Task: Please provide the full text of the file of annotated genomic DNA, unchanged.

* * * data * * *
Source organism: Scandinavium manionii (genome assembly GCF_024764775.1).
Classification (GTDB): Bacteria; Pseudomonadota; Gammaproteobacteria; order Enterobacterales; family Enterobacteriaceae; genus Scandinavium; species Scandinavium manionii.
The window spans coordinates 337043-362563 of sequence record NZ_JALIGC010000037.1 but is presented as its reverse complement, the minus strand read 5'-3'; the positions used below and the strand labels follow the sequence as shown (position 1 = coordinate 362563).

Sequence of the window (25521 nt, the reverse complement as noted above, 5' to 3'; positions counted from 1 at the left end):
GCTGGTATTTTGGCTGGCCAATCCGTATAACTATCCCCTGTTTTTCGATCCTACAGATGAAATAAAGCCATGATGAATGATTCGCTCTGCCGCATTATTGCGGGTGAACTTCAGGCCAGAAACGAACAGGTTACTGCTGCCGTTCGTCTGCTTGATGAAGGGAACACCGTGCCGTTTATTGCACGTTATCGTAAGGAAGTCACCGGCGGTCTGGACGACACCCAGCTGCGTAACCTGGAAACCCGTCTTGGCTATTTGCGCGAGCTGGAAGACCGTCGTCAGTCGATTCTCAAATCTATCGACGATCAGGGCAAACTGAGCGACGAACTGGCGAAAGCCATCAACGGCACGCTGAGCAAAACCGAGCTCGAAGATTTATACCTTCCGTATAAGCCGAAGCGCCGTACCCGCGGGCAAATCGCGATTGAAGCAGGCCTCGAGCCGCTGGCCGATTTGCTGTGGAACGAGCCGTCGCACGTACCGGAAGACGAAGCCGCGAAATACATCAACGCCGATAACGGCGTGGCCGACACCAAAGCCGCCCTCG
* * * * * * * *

Source organism: Scandinavium manionii (genome assembly GCF_024764775.1).
Classification (GTDB): Bacteria; Pseudomonadota; Gammaproteobacteria; order Enterobacterales; family Enterobacteriaceae; genus Scandinavium; species Scandinavium manionii.
The window spans coordinates 337043-362563 of sequence record NZ_JALIGC010000037.1 but is presented as its reverse complement, the minus strand read 5'-3'; the positions used below and the strand labels follow the sequence as shown (position 1 = coordinate 362563).

Sequence of the window (25521 nt, the reverse complement as noted above, 5' to 3'; positions counted from 1 at the left end):
GCTGGTATTTTGGCTGGCCAATCCGTATAACTATCCCCTGTTTTTCGATCCTACAGATGAAATAAAGCCATGATGAATGATTCGCTCTGCCGCATTATTGCGGGTGAACTTCAGGCCAGAAACGAACAGGTTACTGCTGCCGTTCGTCTGCTTGATGAAGGGAACACCGTGCCGTTTATTGCACGTTATCGTAAGGAAGTCACCGGCGGTCTGGACGACACCCAGCTGCGTAACCTGGAAACCCGTCTTGGCTATTTGCGCGAGCTGGAAGACCGTCGTCAGTCGATTCTCAAATCTATCGACGATCAGGGCAAACTGAGCGACGAACTGGCGAAAGCCATCAACGGCACGCTGAGCAAAACCGAGCTCGAAGATTTATACCTTCCGTATAAGCCGAAGCGCCGTACCCGCGGGCAAATCGCGATTGAAGCAGGCCTCGAGCCGCTGGCCGATTTGCTGTGGAACGAGCCGTCGCACGTACCGGAAGACGAAGCCGCGAAATACATCAACGCCGATAACGGCGTGGCCGACACCAAAGCCGCCCTCG